Return of the cut offs followed by a Pac blast

While waiting for the to the 10-15 day forecast to resolve itself, most reliably experienced by having those days that used to be two weeks away get here,  we can get a more reliable fix on the next few days to a week.

Take a look at these WRF-GFS model forecasts based on last evening’s global measurements of 500 mb flow rendered by IPS Meteostar:

In looking at those, its pretty remarkable that the “weather” has remembered to place some cut off lows down in the SW as it was doing off and on throughout November and December, ones that helped our rain and snow totals zoom above average!  Like a sad love affair you can’t get out of your mind, one that keeps coming back to remind you how bad it was, the weather, too, in something we weatherfolk call “persistence,” tends to keep coming back to the same pattern, even after long breaks like our recent three week sunny malaise, in which I thought the cut off pattern had been forgotten about.  In the first panel for tomorrow, an elongated bend in the winds is passing over Arizona.  Then part of that “trough” shears off into a circular whirl over eastern New Mexico and west Texas.  Cut off magic!

This is followed by another dollop of the jet stream that breaks away from over the Pacific NW (that bend in the winds in the second panel up there), shears off from the main current, and ends up as a whirl over southern Arizona by next Friday. the 13th.   As you know, ones in that position have a lot of promise for providing a decent rain, such as the 0.25 to half inch we’ve gotten out of several of the prior cut offs in that position.    The first trough is too dry and goes by too fast (tomorrow the 8th) to produce rain except well east of us.  We’ll only see the temperature plummet.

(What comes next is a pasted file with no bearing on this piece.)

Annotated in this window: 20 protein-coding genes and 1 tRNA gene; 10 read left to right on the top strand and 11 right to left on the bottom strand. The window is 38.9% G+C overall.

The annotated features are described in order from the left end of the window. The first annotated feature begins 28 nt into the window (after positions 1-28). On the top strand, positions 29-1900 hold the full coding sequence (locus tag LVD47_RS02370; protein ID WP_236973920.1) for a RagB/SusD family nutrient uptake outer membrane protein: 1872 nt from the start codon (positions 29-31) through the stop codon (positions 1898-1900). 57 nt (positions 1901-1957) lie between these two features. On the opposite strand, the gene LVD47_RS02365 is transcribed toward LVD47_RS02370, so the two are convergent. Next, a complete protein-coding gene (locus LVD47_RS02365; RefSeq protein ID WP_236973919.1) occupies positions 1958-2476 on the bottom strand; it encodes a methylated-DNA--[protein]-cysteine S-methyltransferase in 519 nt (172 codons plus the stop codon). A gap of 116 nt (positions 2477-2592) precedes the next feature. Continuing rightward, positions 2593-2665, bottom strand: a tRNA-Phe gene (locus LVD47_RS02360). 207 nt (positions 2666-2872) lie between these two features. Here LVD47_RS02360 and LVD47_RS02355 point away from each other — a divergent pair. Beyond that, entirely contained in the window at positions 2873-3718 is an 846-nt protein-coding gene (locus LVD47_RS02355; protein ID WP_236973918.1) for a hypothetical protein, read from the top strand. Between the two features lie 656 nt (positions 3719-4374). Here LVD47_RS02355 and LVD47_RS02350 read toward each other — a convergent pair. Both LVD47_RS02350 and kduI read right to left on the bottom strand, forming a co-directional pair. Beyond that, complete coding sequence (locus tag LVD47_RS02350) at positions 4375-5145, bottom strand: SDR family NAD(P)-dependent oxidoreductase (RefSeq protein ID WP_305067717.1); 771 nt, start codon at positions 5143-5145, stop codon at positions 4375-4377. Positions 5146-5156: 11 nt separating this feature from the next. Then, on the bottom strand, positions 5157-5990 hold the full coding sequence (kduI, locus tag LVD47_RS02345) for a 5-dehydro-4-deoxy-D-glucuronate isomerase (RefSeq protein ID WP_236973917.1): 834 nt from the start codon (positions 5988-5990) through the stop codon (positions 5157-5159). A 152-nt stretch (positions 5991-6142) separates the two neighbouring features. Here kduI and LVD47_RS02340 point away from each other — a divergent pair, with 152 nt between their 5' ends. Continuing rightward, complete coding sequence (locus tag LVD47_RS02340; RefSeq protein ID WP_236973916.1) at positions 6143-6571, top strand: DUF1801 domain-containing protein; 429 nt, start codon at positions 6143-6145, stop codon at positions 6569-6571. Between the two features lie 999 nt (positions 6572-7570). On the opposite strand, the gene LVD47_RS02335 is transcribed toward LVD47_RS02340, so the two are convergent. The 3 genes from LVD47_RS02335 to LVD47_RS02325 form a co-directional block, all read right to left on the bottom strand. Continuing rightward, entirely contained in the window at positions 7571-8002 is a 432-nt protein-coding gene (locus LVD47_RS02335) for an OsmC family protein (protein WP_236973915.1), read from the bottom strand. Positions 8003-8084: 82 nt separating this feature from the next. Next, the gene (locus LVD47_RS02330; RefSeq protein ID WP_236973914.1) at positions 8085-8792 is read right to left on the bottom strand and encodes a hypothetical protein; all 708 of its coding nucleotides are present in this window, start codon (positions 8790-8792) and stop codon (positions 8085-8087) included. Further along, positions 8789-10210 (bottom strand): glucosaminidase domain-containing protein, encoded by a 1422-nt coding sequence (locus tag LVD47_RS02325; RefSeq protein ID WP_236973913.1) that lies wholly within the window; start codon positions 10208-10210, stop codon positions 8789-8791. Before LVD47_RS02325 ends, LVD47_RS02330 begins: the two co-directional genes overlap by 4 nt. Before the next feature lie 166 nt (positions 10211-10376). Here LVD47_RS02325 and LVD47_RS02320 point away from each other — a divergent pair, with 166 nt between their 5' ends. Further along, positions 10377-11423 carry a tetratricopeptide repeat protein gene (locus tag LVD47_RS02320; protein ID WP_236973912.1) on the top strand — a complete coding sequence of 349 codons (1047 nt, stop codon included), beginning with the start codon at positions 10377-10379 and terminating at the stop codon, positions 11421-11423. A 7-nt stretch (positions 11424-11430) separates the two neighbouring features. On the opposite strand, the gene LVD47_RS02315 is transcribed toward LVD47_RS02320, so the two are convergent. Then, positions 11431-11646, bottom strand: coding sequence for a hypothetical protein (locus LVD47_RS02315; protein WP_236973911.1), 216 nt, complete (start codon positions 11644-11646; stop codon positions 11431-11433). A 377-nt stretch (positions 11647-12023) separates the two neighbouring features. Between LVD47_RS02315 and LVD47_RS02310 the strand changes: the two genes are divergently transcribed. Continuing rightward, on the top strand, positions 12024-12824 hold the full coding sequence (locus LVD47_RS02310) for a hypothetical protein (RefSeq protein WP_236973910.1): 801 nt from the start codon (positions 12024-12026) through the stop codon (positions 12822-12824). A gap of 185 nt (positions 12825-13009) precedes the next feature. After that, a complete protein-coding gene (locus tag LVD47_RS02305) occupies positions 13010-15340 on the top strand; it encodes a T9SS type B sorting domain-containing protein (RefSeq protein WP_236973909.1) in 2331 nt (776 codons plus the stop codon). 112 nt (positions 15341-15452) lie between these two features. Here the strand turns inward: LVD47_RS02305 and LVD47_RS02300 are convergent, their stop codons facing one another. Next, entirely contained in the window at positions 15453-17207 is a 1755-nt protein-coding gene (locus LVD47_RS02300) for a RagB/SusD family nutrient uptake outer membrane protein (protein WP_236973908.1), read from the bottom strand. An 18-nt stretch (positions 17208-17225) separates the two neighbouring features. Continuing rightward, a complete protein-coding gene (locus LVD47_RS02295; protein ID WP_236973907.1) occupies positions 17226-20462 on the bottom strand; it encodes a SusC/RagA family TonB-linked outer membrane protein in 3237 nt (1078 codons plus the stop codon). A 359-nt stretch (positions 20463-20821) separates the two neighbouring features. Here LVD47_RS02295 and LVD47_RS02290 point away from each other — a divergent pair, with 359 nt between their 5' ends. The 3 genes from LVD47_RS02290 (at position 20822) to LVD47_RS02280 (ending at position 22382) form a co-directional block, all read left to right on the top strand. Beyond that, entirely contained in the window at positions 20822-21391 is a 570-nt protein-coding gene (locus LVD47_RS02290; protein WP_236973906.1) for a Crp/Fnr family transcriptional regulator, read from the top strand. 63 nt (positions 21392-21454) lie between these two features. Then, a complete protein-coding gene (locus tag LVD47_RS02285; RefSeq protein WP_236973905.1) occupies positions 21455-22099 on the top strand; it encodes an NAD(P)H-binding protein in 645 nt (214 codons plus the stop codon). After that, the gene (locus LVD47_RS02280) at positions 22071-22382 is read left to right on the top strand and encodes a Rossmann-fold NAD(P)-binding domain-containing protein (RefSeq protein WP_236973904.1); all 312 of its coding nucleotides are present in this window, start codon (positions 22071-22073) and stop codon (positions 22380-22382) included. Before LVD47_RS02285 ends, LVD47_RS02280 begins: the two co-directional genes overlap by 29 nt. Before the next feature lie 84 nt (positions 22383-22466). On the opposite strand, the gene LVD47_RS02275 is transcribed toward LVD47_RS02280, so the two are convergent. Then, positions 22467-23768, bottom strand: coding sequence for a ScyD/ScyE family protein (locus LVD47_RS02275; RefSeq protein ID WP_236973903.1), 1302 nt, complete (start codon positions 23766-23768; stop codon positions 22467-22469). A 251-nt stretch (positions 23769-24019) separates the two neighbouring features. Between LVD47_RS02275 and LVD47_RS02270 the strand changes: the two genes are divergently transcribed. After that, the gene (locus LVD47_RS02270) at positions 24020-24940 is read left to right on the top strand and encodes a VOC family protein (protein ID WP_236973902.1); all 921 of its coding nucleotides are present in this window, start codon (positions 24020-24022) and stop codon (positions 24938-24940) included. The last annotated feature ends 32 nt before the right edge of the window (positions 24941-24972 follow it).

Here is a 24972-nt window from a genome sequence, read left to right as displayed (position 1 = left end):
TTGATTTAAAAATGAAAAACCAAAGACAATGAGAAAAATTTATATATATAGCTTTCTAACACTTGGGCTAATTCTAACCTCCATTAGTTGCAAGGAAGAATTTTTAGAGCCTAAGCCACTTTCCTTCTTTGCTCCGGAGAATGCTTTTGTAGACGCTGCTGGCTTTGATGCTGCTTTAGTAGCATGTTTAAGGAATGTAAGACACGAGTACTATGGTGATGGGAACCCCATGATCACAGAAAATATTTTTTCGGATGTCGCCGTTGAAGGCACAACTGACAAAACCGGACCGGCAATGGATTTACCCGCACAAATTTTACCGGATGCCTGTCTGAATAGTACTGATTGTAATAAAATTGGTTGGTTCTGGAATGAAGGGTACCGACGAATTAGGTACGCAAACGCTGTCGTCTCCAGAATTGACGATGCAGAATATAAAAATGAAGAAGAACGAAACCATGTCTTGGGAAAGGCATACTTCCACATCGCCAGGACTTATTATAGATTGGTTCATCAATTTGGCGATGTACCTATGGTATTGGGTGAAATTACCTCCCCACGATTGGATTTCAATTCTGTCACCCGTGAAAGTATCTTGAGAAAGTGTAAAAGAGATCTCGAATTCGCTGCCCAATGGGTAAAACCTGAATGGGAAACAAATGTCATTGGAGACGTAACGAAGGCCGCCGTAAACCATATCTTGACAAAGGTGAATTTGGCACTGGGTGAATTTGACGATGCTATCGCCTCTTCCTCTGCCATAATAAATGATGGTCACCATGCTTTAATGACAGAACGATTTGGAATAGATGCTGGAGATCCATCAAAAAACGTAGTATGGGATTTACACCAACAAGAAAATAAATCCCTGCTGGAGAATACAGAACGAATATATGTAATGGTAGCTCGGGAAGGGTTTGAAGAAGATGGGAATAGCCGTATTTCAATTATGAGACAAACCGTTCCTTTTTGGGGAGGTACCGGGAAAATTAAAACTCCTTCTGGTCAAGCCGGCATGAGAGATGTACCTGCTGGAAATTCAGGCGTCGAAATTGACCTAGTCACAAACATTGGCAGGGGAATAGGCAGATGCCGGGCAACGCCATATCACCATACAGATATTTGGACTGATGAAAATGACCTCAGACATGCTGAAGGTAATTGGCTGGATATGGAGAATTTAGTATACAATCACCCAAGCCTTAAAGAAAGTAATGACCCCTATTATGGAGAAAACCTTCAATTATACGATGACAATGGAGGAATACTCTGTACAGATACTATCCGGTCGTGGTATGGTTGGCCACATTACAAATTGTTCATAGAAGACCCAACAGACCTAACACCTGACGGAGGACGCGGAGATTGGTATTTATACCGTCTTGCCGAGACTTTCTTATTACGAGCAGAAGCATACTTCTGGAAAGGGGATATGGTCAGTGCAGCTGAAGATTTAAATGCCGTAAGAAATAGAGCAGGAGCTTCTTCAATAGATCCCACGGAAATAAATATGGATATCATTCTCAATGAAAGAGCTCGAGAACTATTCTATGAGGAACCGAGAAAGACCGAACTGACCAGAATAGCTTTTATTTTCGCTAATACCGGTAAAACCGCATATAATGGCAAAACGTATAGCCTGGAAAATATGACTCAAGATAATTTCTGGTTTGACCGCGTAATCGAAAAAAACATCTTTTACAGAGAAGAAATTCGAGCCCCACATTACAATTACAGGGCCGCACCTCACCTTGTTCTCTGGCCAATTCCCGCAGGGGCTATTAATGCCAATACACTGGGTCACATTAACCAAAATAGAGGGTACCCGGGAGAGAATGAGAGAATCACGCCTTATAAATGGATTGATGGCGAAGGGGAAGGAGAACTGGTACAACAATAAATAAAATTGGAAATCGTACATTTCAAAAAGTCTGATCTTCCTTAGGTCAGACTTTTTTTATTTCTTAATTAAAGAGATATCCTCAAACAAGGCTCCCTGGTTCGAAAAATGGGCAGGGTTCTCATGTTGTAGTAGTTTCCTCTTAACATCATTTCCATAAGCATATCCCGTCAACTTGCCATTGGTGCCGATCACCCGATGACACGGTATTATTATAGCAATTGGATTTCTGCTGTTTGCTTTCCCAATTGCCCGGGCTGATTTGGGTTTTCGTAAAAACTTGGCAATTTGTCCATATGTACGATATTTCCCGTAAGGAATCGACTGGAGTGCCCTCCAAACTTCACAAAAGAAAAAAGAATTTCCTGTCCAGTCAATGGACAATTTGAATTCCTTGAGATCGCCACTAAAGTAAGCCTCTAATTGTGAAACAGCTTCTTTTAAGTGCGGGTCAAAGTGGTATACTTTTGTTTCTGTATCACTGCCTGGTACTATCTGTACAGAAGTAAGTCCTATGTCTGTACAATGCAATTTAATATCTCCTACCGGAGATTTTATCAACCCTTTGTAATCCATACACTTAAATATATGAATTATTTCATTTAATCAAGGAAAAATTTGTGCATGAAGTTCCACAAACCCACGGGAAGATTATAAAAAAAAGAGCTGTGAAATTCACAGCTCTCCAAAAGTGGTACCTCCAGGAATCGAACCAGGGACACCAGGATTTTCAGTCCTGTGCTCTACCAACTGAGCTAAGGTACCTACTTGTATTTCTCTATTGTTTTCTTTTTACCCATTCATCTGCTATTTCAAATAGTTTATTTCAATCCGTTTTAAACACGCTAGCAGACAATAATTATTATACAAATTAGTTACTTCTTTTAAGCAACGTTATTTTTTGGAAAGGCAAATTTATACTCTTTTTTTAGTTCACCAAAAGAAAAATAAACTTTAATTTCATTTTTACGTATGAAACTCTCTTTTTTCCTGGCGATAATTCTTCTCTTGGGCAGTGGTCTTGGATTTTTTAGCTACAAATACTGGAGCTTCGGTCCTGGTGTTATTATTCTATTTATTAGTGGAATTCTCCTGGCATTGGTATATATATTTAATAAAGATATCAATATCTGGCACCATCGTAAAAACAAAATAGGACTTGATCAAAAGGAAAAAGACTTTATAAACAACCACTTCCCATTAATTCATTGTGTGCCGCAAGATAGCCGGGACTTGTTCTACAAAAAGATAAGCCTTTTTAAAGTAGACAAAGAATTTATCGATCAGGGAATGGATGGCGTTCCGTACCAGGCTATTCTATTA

So,  here we are again in the cut off regime, at least in the week ahead.

Pac blast

Beyond our little cut off low spell, the models are starting to rev up the central Pacific flow that breaks into northern and central California, flow that would be associated with tremendous rains (ones you will read about it in the newspapers) if it happens like this.   And in this latest model run, some of that rain dribbles into Arizona (on Friday, the 19th) with SEVERAL more chances for AZ rain in quick succession after that during this Pacific blast that rips into the West Coast in the days ahead.  The change in circulation is stunning!  Below is an example of what is predicted to happen by Sunday, the 21st of January,  of one of my favorite patterns whilst growing up in southern California.  Overall, the rains begin to move into northern California on the 15th.

However, from the prior harangues you also know that these model forecasts have had an unusual degree of “eracticity”;  can’t be relied on too much, especially with regard to the placement of that incoming jet into the West Coast.  It will be interesting to see how this turns out (as always!)

However, it was a nice model gesture to show rain in AZ from this Pac blast this time around.

By Art Rangno

Retiree from a group specializing in airborne measurements of clouds and aerosols at the University of Washington (Cloud and Aerosol Research Group). The projects in which I participated were in many countries; from the Arctic to Brazil, from the Marshall Islands to South Africa.